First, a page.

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Naming these riffs on the original 20th Century recipe , the 19th and the 21st Centuries doesn't make a lot of sense though  - the original cocktail was named after the train , not the 100 yrs between 1900 and 1999.

Gethin

Does it really matter? Naming a drink is excruciating, and if you're doing a "riff" on something, it seems to make a lot of sense to somehow pay homage to the original recipe -- the name being a quick and effective vessel.

If the idea is to pay homage to the original recipe, paying homage to the original name seems to me to be part of it to and naming these riffs after other iconic trains for instance, would perhaps have been more appropriate.

But at the end of the day- no it doesn't really matter.

Gethin

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  • 2 years later...

a) I accidentally bought some dark creme de cacao when I wanted to make 20th centuries. Do I:

  • Close my eyes with I'm drinking
  • Get some white cacao (whose?) and use the dark for ice cream
  • Get some white cacao and use the dark for _____________

b) My first experiment with the 20th century adhered strictly to the classic ratio, and was MUCH too sweet. How far back do I dial the cacoa? I'm thinking of pulling back from ~1oz to ~5ml....

c) Is there a place for Bittermens' chocolate bitters in this drink?

d) Do I want to swap out the Lillet for Cocchi Americano next time? Immediately? Sooner?

Edited by Eastgate (log)
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Hi Eastgate.

a. Entirely up to you. I don't believe there's a flavor difference between the light and dark.

b. My first try was also way too sweet. I've settled on:

1 1/2 oz Gin (Brokers or Beefeaters are excellent for this)

3/4 oz Cocchi Aperitivo Americano (so this answers "d.")

3/4 oz fresh lemon juice

1/2 TEASPOON creme de cacao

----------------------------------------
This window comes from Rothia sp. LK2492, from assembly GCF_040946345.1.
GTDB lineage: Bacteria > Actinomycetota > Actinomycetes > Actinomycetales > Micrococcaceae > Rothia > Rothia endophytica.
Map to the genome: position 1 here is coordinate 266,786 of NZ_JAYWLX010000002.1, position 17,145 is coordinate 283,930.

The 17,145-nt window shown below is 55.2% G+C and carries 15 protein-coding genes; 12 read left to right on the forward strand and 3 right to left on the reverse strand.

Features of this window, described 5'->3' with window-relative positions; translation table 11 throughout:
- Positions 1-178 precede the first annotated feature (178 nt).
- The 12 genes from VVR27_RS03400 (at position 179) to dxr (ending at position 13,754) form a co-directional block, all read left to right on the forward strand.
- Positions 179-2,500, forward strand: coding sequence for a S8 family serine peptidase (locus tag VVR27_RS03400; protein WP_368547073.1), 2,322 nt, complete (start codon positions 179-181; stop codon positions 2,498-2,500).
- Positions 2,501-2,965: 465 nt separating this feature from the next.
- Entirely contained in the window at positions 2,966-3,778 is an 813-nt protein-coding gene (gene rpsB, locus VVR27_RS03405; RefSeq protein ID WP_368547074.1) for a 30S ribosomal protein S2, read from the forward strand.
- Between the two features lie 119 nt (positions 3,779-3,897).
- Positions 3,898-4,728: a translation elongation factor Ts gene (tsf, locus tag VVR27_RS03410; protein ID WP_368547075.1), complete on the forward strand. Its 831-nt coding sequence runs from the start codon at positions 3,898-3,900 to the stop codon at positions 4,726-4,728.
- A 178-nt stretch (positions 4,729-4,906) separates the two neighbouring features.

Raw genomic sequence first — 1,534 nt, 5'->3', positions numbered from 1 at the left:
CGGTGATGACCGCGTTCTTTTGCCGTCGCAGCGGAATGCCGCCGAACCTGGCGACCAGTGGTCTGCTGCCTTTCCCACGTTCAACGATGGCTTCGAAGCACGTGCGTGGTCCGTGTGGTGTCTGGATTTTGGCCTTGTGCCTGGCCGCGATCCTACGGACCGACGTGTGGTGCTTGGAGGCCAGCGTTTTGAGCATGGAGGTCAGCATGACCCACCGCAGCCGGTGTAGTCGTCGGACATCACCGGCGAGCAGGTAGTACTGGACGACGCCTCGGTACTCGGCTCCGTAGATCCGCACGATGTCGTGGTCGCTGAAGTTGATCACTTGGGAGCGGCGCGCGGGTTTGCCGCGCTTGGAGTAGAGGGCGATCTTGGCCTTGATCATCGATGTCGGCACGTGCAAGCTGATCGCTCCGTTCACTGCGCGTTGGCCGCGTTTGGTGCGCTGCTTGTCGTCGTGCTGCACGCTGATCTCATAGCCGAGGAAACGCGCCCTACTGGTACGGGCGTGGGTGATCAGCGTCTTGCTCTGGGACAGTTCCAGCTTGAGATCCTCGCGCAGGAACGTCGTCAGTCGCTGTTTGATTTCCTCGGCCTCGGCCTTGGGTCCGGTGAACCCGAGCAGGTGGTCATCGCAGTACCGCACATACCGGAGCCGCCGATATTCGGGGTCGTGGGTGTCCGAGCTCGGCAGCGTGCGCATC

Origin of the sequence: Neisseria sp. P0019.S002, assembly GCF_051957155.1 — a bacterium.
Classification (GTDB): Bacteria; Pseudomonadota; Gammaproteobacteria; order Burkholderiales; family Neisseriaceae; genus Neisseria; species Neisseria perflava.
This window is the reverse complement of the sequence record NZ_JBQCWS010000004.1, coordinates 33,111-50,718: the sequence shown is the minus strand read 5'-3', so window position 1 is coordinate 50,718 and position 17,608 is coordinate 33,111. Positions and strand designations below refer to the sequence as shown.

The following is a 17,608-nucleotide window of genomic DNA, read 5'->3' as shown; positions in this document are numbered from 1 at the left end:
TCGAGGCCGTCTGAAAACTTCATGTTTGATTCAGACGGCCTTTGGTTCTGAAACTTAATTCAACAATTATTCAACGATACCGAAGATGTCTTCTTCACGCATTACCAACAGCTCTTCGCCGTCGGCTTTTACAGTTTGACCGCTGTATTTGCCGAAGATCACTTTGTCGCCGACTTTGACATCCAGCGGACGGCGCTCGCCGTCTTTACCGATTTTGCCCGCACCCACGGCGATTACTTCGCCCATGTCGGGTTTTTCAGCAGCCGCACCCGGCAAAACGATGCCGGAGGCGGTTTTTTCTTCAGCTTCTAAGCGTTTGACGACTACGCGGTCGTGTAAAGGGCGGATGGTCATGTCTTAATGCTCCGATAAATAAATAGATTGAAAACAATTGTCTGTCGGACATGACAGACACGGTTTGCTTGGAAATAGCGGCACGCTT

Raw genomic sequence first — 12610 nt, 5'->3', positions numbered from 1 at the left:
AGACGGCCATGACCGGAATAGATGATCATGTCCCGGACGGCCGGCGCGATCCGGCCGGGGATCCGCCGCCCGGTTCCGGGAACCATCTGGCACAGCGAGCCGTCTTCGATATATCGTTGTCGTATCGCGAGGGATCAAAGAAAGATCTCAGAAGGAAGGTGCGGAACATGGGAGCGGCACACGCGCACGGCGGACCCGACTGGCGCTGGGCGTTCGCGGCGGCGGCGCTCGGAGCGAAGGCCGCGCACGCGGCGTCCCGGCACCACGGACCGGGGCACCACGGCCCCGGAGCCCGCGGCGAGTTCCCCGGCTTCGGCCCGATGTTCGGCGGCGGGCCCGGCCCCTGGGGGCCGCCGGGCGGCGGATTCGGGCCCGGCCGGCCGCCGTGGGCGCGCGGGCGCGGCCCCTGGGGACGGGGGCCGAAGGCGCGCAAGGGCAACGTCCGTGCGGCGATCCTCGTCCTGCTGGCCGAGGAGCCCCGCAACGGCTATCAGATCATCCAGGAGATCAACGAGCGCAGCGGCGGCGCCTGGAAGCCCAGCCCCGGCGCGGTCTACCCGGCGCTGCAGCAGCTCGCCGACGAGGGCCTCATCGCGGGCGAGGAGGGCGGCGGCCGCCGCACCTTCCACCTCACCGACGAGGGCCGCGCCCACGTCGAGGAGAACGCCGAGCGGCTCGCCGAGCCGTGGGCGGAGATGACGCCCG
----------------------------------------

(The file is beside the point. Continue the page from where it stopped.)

Yep -- I dialed back the cacao to 1/2 teaspoon and it was just right. I'm using Bols light creme de cacao and have no idea if it's terrible or great -- it's the only one I've tasted. But the drink itself is one of my favorites. It's gin and lemon on the sip -- with a lovely fruity bitterness from the Americano -- and then a slight aftertaste of chocolate (without being sweet or overpowering).

c. Good question. I have some too, so I may be experimenting.

Have fun,

Dan

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c) Is there a place for Bittermens' chocolate bitters in this drink?

It is certainly worth playing with the Xocolatl Mole bitters in a 20th century, but the spice notes may be a bit in conflict with the Lillet. Honestly, it really comes down to your individual palate.

I will say that the chocolate extract (which is not a bitter - but an extract for bakers) that we have put together for Taza Chocolate works extremely well in a 20th century. We cut down the Creme de Cacao by half and then supplement with the chocolate extract and it makes for a beautiful little twist on the classic.

Avery Glasser

Bittermens, Inc. - Producers of Bittermens Bitters & Extracts

Bittermens Spirits, Inc. - Purveyors of Small Batch Bitter Liqueurs

Vendetta Spirits, LLC. - Nano-Importer of Hand-Produced Spirits